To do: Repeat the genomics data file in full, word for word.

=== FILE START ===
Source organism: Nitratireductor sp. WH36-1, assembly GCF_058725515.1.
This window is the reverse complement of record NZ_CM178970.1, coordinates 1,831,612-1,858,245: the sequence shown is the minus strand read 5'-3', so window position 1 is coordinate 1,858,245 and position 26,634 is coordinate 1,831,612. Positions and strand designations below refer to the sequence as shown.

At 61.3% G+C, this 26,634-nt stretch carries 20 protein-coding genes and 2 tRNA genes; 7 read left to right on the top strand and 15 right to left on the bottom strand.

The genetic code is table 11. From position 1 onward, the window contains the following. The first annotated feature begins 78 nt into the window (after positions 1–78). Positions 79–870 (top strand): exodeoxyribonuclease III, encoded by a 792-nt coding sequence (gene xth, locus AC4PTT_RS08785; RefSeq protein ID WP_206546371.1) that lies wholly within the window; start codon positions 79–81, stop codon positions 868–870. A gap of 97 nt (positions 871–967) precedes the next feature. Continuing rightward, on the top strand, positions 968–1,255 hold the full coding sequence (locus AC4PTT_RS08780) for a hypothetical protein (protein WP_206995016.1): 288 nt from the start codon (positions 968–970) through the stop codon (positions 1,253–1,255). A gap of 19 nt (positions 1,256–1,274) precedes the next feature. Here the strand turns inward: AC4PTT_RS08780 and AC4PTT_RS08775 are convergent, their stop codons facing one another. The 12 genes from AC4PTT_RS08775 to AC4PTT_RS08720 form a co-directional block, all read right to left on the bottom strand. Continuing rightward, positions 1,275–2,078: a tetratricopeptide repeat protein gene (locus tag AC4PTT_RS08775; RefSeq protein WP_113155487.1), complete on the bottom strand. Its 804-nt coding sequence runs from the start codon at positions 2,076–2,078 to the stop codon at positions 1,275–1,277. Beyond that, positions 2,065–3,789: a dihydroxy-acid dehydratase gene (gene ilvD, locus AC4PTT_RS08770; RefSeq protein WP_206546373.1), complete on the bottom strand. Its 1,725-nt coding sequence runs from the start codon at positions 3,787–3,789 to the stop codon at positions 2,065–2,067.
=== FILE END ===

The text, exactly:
Source organism: Nitratireductor sp. WH36-1, assembly GCF_058725515.1.
This window is the reverse complement of record NZ_CM178970.1, coordinates 1,831,612-1,858,245: the sequence shown is the minus strand read 5'-3', so window position 1 is coordinate 1,858,245 and position 26,634 is coordinate 1,831,612. Positions and strand designations below refer to the sequence as shown.

At 61.3% G+C, this 26,634-nt stretch carries 20 protein-coding genes and 2 tRNA genes; 7 read left to right on the top strand and 15 right to left on the bottom strand.

The genetic code is table 11. From position 1 onward, the window contains the following. The first annotated feature begins 78 nt into the window (after positions 1–78). Positions 79–870 (top strand): exodeoxyribonuclease III, encoded by a 792-nt coding sequence (gene xth, locus AC4PTT_RS08785; RefSeq protein ID WP_206546371.1) that lies wholly within the window; start codon positions 79–81, stop codon positions 868–870. A gap of 97 nt (positions 871–967) precedes the next feature. Continuing rightward, on the top strand, positions 968–1,255 hold the full coding sequence (locus AC4PTT_RS08780) for a hypothetical protein (protein WP_206995016.1): 288 nt from the start codon (positions 968–970) through the stop codon (positions 1,253–1,255). A gap of 19 nt (positions 1,256–1,274) precedes the next feature. Here the strand turns inward: AC4PTT_RS08780 and AC4PTT_RS08775 are convergent, their stop codons facing one another. The 12 genes from AC4PTT_RS08775 to AC4PTT_RS08720 form a co-directional block, all read right to left on the bottom strand. Continuing rightward, positions 1,275–2,078: a tetratricopeptide repeat protein gene (locus tag AC4PTT_RS08775; RefSeq protein WP_113155487.1), complete on the bottom strand. Its 804-nt coding sequence runs from the start codon at positions 2,076–2,078 to the stop codon at positions 1,275–1,277. Beyond that, positions 2,065–3,789: a dihydroxy-acid dehydratase gene (gene ilvD, locus AC4PTT_RS08770; RefSeq protein WP_206546373.1), complete on the bottom strand. Its 1,725-nt coding sequence runs from the start codon at positions 3,787–3,789 to the stop codon at positions 2,065–2,067.